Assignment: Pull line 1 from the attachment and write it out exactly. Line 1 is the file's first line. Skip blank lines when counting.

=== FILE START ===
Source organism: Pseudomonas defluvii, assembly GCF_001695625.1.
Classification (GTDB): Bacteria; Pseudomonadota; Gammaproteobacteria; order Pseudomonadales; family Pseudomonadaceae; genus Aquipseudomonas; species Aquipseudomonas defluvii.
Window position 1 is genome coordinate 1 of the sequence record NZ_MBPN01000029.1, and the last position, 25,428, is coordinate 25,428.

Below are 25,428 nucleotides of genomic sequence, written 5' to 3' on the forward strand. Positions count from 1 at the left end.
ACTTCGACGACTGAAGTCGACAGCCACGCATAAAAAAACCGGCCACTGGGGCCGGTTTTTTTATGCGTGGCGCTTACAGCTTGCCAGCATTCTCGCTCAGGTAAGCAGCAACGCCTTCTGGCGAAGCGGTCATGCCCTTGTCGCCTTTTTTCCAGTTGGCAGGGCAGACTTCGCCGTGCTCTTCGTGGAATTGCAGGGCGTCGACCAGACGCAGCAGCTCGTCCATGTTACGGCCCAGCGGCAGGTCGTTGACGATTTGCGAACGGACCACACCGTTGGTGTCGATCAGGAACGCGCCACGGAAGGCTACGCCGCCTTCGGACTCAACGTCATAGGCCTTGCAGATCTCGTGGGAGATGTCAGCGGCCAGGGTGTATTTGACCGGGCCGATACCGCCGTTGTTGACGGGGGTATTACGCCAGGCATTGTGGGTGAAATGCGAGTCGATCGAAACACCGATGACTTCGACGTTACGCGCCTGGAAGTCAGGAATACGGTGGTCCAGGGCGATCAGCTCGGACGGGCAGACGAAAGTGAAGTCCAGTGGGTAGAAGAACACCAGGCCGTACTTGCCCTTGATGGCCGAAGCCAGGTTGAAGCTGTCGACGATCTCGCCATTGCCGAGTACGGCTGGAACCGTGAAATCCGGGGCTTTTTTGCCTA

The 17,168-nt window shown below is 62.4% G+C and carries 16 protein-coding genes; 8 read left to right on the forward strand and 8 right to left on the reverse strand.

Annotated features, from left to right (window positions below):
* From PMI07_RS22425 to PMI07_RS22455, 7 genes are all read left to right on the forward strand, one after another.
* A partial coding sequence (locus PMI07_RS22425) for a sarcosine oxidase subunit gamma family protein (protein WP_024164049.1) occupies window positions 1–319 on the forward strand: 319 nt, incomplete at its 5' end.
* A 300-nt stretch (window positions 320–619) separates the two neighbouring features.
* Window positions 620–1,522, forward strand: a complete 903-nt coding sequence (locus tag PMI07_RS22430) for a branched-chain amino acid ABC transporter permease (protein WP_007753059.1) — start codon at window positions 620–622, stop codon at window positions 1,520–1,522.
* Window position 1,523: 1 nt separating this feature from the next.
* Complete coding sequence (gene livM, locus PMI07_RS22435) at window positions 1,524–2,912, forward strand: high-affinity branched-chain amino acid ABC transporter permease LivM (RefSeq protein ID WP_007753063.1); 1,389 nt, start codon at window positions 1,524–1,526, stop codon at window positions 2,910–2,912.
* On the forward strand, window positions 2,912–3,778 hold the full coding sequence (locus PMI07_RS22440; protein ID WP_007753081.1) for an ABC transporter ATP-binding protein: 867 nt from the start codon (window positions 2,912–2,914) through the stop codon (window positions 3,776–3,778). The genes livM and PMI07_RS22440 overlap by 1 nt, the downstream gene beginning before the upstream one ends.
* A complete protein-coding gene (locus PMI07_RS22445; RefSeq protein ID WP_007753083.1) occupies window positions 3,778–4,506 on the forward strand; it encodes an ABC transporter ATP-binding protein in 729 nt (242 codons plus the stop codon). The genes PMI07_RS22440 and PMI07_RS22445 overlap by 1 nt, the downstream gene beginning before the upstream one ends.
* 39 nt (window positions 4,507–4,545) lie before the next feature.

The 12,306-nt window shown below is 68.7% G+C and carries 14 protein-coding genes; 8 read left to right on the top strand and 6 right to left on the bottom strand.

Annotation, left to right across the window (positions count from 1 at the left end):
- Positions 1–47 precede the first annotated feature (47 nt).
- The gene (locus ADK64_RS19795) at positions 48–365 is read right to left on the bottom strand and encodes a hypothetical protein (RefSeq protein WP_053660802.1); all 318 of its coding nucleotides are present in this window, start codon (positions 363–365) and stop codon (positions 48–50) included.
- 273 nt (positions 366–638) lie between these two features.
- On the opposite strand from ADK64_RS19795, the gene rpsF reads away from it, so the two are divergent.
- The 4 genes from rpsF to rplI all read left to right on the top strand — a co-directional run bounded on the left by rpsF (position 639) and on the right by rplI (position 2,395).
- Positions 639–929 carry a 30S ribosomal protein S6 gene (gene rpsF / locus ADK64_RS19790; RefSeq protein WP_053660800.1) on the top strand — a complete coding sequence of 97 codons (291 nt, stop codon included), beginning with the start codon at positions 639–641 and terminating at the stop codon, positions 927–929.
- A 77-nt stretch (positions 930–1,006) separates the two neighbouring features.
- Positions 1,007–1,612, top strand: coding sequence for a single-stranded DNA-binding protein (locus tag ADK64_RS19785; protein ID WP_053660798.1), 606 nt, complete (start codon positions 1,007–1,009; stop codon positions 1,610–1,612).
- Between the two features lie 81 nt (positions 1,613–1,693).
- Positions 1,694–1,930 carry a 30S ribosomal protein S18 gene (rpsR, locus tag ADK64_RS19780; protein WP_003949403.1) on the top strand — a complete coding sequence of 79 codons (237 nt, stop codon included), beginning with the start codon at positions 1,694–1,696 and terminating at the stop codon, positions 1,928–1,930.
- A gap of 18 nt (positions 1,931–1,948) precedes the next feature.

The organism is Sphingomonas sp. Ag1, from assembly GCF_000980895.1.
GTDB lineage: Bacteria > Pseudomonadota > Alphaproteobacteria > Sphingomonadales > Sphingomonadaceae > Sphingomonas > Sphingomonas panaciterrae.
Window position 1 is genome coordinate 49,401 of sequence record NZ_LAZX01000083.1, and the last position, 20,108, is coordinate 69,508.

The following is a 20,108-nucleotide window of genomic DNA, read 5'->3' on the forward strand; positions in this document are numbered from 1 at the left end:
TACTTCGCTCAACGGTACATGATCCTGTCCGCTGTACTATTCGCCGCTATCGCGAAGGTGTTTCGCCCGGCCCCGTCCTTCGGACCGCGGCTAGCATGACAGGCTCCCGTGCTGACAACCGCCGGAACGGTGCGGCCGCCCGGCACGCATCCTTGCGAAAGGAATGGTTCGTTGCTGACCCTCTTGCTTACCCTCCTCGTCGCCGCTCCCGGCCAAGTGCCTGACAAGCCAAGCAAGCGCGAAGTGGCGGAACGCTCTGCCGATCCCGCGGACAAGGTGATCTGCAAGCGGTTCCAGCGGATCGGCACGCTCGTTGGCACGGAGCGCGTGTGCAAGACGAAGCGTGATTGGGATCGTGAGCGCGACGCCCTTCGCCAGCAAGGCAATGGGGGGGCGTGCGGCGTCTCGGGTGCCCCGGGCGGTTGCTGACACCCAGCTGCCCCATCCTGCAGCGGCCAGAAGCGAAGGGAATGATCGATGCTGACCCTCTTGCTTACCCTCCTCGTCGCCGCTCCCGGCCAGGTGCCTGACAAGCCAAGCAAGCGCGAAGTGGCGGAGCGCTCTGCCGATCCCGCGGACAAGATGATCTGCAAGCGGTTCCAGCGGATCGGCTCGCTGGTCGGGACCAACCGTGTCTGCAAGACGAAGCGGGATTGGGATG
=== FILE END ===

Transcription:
Source organism: Pseudomonas defluvii, assembly GCF_001695625.1.